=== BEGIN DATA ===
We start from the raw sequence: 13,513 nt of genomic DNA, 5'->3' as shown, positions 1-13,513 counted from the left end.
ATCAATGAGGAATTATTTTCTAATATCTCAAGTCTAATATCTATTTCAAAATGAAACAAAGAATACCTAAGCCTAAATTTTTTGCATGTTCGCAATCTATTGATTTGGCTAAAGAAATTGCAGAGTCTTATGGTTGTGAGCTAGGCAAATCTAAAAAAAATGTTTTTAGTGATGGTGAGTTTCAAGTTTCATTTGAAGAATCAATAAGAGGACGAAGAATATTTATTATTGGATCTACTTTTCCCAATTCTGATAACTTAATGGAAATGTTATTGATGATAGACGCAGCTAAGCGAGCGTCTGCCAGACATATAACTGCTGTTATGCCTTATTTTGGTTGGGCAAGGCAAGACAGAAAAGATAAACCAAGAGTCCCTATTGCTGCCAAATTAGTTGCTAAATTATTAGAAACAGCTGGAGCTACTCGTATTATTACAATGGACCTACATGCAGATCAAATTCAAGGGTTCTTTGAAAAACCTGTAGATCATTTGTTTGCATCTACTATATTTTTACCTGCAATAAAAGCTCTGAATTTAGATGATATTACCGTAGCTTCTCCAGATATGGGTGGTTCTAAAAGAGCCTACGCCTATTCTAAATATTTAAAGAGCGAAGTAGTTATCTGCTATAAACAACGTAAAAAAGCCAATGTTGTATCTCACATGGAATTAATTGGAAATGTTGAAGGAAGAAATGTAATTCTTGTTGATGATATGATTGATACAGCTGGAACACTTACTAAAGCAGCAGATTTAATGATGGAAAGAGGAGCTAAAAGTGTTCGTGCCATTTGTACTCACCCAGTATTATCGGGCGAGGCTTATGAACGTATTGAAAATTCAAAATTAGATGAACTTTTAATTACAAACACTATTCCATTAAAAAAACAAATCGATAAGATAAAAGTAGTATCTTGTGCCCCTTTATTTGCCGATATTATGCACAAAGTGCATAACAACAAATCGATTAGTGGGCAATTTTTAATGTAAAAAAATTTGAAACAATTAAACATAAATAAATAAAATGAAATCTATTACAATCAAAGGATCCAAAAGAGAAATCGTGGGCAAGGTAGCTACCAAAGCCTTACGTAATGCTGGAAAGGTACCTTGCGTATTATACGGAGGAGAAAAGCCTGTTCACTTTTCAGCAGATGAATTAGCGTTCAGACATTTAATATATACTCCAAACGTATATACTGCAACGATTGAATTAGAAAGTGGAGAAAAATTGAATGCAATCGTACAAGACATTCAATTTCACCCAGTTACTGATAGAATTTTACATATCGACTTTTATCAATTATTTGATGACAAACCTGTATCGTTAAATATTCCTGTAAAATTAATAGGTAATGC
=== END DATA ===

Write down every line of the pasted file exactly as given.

We start from the raw sequence: 13,513 nt of genomic DNA, 5'->3' as shown, positions 1-13,513 counted from the left end.
ATCAATGAGGAATTATTTTCTAATATCTCAAGTCTAATATCTATTTCAAAATGAAACAAAGAATACCTAAGCCTAAATTTTTTGCATGTTCGCAATCTATTGATTTGGCTAAAGAAATTGCAGAGTCTTATGGTTGTGAGCTAGGCAAATCTAAAAAAAATGTTTTTAGTGATGGTGAGTTTCAAGTTTCATTTGAAGAATCAATAAGAGGACGAAGAATATTTATTATTGGATCTACTTTTCCCAATTCTGATAACTTAATGGAAATGTTATTGATGATAGACGCAGCTAAGCGAGCGTCTGCCAGACATATAACTGCTGTTATGCCTTATTTTGGTTGGGCAAGGCAAGACAGAAAAGATAAACCAAGAGTCCCTATTGCTGCCAAATTAGTTGCTAAATTATTAGAAACAGCTGGAGCTACTCGTATTATTACAATGGACCTACATGCAGATCAAATTCAAGGGTTCTTTGAAAAACCTGTAGATCATTTGTTTGCATCTACTATATTTTTACCTGCAATAAAAGCTCTGAATTTAGATGATATTACCGTAGCTTCTCCAGATATGGGTGGTTCTAAAAGAGCCTACGCCTATTCTAAATATTTAAAGAGCGAAGTAGTTATCTGCTATAAACAACGTAAAAAAGCCAATGTTGTATCTCACATGGAATTAATTGGAAATGTTGAAGGAAGAAATGTAATTCTTGTTGATGATATGATTGATACAGCTGGAACACTTACTAAAGCAGCAGATTTAATGATGGAAAGAGGAGCTAAAAGTGTTCGTGCCATTTGTACTCACCCAGTATTATCGGGCGAGGCTTATGAACGTATTGAAAATTCAAAATTAGATGAACTTTTAATTACAAACACTATTCCATTAAAAAAACAAATCGATAAGATAAAAGTAGTATCTTGTGCCCCTTTATTTGCCGATATTATGCACAAAGTGCATAACAACAAATCGATTAGTGGGCAATTTTTAATGTAAAAAAATTTGAAACAATTAAACATAAATAAATAAAATGAAATCTATTACAATCAAAGGATCCAAAAGAGAAATCGTGGGCAAGGTAGCTACCAAAGCCTTACGTAATGCTGGAAAGGTACCTTGCGTATTATACGGAGGAGAAAAGCCTGTTCACTTTTCAGCAGATGAATTAGCGTTCAGACATTTAATATATACTCCAAACGTATATACTGCAACGATTGAATTAGAAAGTGGAGAAAAATTGAATGCAATCGTACAAGACATTCAATTTCACCCAGTTACTGATAGAATTTTACATATCGACTTTTATCAATTATTTGATGACAAACCTGTATCGTTAAATATTCCTGTAAAATTAATAGGTAATGC